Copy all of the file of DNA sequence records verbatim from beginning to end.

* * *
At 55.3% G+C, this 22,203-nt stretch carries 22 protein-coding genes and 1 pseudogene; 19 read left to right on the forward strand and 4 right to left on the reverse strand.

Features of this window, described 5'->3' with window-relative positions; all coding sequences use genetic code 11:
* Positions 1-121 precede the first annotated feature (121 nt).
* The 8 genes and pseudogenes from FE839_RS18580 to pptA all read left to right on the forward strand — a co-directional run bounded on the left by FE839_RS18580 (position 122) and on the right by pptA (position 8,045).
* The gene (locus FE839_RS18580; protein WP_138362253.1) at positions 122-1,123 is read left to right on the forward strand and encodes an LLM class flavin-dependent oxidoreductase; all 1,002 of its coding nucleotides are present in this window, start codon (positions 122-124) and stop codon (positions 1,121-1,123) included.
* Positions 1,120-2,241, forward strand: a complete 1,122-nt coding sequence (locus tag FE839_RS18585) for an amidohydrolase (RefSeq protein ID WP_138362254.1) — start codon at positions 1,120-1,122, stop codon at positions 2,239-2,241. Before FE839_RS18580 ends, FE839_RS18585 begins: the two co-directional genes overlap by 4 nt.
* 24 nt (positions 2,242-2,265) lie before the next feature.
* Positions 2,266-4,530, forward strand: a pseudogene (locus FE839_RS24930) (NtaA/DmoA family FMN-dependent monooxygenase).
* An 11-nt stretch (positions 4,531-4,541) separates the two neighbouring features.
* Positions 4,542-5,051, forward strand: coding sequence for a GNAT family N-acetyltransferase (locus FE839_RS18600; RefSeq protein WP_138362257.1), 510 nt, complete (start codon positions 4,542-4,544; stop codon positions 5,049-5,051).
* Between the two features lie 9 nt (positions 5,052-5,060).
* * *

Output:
At 55.3% G+C, this 22,203-nt stretch carries 22 protein-coding genes and 1 pseudogene; 19 read left to right on the forward strand and 4 right to left on the reverse strand.

Features of this window, described 5'->3' with window-relative positions; all coding sequences use genetic code 11:
* Positions 1-121 precede the first annotated feature (121 nt).
* The 8 genes and pseudogenes from FE839_RS18580 to pptA all read left to right on the forward strand — a co-directional run bounded on the left by FE839_RS18580 (position 122) and on the right by pptA (position 8,045).
* The gene (locus FE839_RS18580; protein WP_138362253.1) at positions 122-1,123 is read left to right on the forward strand and encodes an LLM class flavin-dependent oxidoreductase; all 1,002 of its coding nucleotides are present in this window, start codon (positions 122-124) and stop codon (positions 1,121-1,123) included.
* Positions 1,120-2,241, forward strand: a complete 1,122-nt coding sequence (locus tag FE839_RS18585) for an amidohydrolase (RefSeq protein ID WP_138362254.1) — start codon at positions 1,120-1,122, stop codon at positions 2,239-2,241. Before FE839_RS18580 ends, FE839_RS18585 begins: the two co-directional genes overlap by 4 nt.
* 24 nt (positions 2,242-2,265) lie before the next feature.
* Positions 2,266-4,530, forward strand: a pseudogene (locus FE839_RS24930) (NtaA/DmoA family FMN-dependent monooxygenase).
* An 11-nt stretch (positions 4,531-4,541) separates the two neighbouring features.
* Positions 4,542-5,051, forward strand: coding sequence for a GNAT family N-acetyltransferase (locus FE839_RS18600; RefSeq protein WP_138362257.1), 510 nt, complete (start codon positions 4,542-4,544; stop codon positions 5,049-5,051).
* Between the two features lie 9 nt (positions 5,052-5,060).